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Plastic surgery and private jets: How some of Houston’s rich are weathering coronavirus

Houston Chronicle logo Houston Chronicle 3/18/2020 By Marcy de Luna, Staff writer

While much of Houston faces the coronavirus by stocking up on toilet paper and hunkering down at home, the wealthy are chartering planes and even opting for plastic surgery. Social distancing is, after all, the perfect opportunity to recover inconspicuously.

Airlines like United and American are reducing domestic and international services to deal with the economic impact of drastically decreasing sales. But that’s not the case for private aviation.

Kinston, N.C.-based company flyExclusive, the nation’s seventh-largest private charter company, is seeing a 20 percent year-over-year increase in flight requests, including in Houston.

“It became apparent a couple of weeks ago to the point we have added additional personnel to handle the number of inquiries and trip planning,” said executive vice president Allen Thomas.

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There are cancellations, of course. But there are twice as many new bookings.

“People are still going where they need to go. It is just a matter of their resources,” said Thomas, who noted that his clients include both families and corporate travel. “They are looking to limit exposure to the virus and this is what they feel is a common-sense solution.”

For some businesses, flying private is strategic. “They are repositioning people within the company to create separate work teams in different parts of the country for redundancy,” Thomas said.

The majority of Houston’s outbound flights are heading to New York, Florida, the West Coast and Chicago. The Citation Excel midsize jet, which seats eight, is the most requested at the moment.

What’s it cost to charter a flight? From Houston to New York City, you can expect to pay between $15,000 and $25,000 for a one-way trip.

With the hefty price tag comes special requests: In light of the coronavirus pandemic, that includes traveling with pets and disinfecting measures.“We are getting requests for maintenance of the aircraft. We are following Centers for Disease Control and Prevention guidelines,” Thomas said. “And we allow pets.”

Thomas said the company has reached out to its contemporaries in Europe and Asia for guidance. “They are ahead of us on the curve and we can learn from them about how to logistics and how to stage resources. It’s been a big help. We are modeling our operations based on it.”

Thomas sees no reason to think business will slow down. “There is still a significant amount of air travel in Europe and Asia. People still have to do business and handle priorities.”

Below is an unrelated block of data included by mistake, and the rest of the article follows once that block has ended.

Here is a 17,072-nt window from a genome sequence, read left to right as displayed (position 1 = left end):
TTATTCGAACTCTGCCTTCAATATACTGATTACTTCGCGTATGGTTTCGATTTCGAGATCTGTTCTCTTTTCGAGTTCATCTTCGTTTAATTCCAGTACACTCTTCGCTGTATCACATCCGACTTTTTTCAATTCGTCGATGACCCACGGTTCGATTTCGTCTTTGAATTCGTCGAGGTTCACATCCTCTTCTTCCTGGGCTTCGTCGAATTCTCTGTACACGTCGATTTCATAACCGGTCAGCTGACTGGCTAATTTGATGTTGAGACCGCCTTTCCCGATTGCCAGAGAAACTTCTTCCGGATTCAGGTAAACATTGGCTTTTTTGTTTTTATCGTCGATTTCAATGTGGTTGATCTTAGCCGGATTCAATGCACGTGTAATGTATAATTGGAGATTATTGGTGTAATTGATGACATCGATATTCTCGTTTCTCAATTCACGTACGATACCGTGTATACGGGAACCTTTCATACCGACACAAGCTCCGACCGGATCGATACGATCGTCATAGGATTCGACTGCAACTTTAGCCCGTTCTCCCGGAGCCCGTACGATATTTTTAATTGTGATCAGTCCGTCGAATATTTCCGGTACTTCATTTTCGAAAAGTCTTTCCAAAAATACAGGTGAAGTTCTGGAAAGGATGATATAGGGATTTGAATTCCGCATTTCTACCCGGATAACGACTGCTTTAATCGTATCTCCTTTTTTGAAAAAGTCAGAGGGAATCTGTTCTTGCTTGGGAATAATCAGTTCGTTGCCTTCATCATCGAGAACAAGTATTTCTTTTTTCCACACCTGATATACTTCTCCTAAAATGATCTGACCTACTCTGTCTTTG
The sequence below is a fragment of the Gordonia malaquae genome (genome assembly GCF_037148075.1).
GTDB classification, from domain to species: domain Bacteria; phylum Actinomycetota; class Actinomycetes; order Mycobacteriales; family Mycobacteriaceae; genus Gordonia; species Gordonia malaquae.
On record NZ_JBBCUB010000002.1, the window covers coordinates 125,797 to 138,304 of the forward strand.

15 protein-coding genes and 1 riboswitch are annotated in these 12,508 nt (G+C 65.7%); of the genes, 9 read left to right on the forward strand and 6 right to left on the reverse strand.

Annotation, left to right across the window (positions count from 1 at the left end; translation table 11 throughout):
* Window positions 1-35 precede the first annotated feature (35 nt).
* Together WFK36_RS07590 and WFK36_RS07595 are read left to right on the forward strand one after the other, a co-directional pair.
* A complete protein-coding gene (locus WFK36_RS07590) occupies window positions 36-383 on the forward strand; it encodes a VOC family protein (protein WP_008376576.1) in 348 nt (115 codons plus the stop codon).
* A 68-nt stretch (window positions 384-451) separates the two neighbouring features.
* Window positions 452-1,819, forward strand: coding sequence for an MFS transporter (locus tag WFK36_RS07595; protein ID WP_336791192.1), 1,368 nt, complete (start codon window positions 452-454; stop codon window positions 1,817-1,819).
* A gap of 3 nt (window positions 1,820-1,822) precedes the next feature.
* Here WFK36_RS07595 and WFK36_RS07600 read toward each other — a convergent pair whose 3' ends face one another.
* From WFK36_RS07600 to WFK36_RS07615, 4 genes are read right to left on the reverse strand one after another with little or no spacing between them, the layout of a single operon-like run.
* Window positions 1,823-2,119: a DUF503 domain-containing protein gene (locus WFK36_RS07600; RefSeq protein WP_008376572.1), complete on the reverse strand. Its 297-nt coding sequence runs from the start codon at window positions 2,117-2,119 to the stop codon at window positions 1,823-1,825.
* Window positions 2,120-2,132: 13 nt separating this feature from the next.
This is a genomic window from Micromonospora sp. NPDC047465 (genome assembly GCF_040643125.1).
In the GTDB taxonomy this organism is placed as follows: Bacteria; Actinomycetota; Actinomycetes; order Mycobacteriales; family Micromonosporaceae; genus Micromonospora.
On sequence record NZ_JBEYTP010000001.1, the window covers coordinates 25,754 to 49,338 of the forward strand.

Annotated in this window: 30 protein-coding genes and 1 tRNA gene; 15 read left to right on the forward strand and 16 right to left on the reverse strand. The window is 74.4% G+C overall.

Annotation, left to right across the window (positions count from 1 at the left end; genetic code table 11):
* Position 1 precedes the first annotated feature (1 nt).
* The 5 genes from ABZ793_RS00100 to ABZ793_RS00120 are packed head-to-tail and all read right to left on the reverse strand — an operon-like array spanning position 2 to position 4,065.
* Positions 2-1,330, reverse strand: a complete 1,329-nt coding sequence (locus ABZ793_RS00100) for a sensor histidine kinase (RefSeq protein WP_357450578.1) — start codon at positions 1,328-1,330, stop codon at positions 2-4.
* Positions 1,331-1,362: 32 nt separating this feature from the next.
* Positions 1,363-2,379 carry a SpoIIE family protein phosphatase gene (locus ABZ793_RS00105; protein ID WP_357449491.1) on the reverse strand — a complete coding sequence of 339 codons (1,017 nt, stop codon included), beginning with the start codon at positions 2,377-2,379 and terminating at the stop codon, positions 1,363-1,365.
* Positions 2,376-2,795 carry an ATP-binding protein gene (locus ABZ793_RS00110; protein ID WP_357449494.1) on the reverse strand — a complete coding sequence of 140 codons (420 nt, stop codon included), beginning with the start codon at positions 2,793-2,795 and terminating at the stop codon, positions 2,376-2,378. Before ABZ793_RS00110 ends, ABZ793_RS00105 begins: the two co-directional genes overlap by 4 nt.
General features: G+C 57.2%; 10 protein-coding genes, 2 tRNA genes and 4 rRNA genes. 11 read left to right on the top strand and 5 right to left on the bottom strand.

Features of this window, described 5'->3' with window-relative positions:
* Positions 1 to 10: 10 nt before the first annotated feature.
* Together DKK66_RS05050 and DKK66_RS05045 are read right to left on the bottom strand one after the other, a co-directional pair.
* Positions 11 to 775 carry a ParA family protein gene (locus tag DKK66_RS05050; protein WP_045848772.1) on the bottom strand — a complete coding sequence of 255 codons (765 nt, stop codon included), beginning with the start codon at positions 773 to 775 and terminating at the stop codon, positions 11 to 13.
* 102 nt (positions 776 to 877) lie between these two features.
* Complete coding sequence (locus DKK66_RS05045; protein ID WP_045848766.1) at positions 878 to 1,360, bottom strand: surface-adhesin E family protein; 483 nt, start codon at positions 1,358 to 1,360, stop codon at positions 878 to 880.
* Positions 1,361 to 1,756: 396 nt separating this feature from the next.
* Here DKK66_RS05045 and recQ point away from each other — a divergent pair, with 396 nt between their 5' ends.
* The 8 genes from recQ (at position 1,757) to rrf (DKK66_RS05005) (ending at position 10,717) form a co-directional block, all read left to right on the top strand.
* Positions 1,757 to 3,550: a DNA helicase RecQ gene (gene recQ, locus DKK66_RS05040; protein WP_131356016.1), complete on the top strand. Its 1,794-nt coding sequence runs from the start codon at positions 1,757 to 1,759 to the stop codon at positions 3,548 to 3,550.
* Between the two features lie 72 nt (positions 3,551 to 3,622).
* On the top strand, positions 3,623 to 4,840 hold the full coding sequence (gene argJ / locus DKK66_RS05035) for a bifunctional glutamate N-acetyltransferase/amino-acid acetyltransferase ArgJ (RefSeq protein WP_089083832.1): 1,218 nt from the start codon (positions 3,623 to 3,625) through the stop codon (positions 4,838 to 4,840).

Unlike Thomas, Ali Davoudi, vice chairman of Houston’s Million Air airport, foresees a possible bump in the road. “For now, the private air market has an uptick but if people are sequestered, it could come to a halt.”

Private aviation is a good substitute for flying commercial, according to Davoudi. “People that don't own planes but want to fly are paying to lease a flight and companies that are telling their employees not to travel are still sending their top executives.”

Wealthy consumers aren’t just taking to the sky. They’re also self-isolating at home, like the rest of Houston. Just differently.

“I usually do seven to 10 private dinners a year. I did four last week,” said private chef Charles Clark, who owns Clark Cooper Concepts. “I can definitely see a difference.”

Clark was recently hired to travel with a client, who did not want to dine out amid increasing fears of the pandemic. “I went with him on a private jet to Miami and Atlanta. He brought me with him out of concern about the coronavirus.”

In Braselton, Ga., 50 miles outside Atlanta, Clark prepared meals at Chateau Elan Winery & Resort. “I cooked for his office team at a private dining facility at the hotel. He let the hotel know his personal chef was with him and they had no problem with it.”

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Clark, who was also recently hired to cook dinner for a party of 12 at a private home in Memorial, prepares the menus based on the type of guests. “They are not pulling back on spending on products because the meal is at home. I am making filet mignons and red snapper.”

Clark doesn’t expect the demand to slow down. “People are picking out chefs they know and trust so they don’t have to be out at restaurants. I am seeing a number of people changing their habits,” he said.

“The pulse of this city is changing. I have a feeling I will be even busier as people do more dinners at home.”

For many that extended home time means watching Netflix while school and businesses are suspended. But a privileged few are utilizing this free time to recover from plastic surgery.

For Dr. Franklin Rose of Utopia Plastic Surgery & Med Spa, business is booming. “We are booked. The well-to-do are using spring break to book their surgeries.”

The Bellaire-area hospital Rose uses caters to elective orthopedic or plastic surgery procedures. Thus, his clients are not taking hospital beds from the ill.

“I have an affluent patient who, instead of cruising with her family in the Mediterranean, is having plastic surgery,” he said.

Patients are not holding back when it comes to the types of procedures they’re selecting. Rose has received requests for breast augmentations, liposuction and “mommy makeovers” — a tummy-tuck, breast-lift, liposuction combination.

Post-surgery, patients can relax home without a reason to hide the bandages and bruising.

“If they are going the social distance, why not have a procedure done and then lay low and recover at home? They go hand in hand,” said Rose.

marcy.deluna@chron.com

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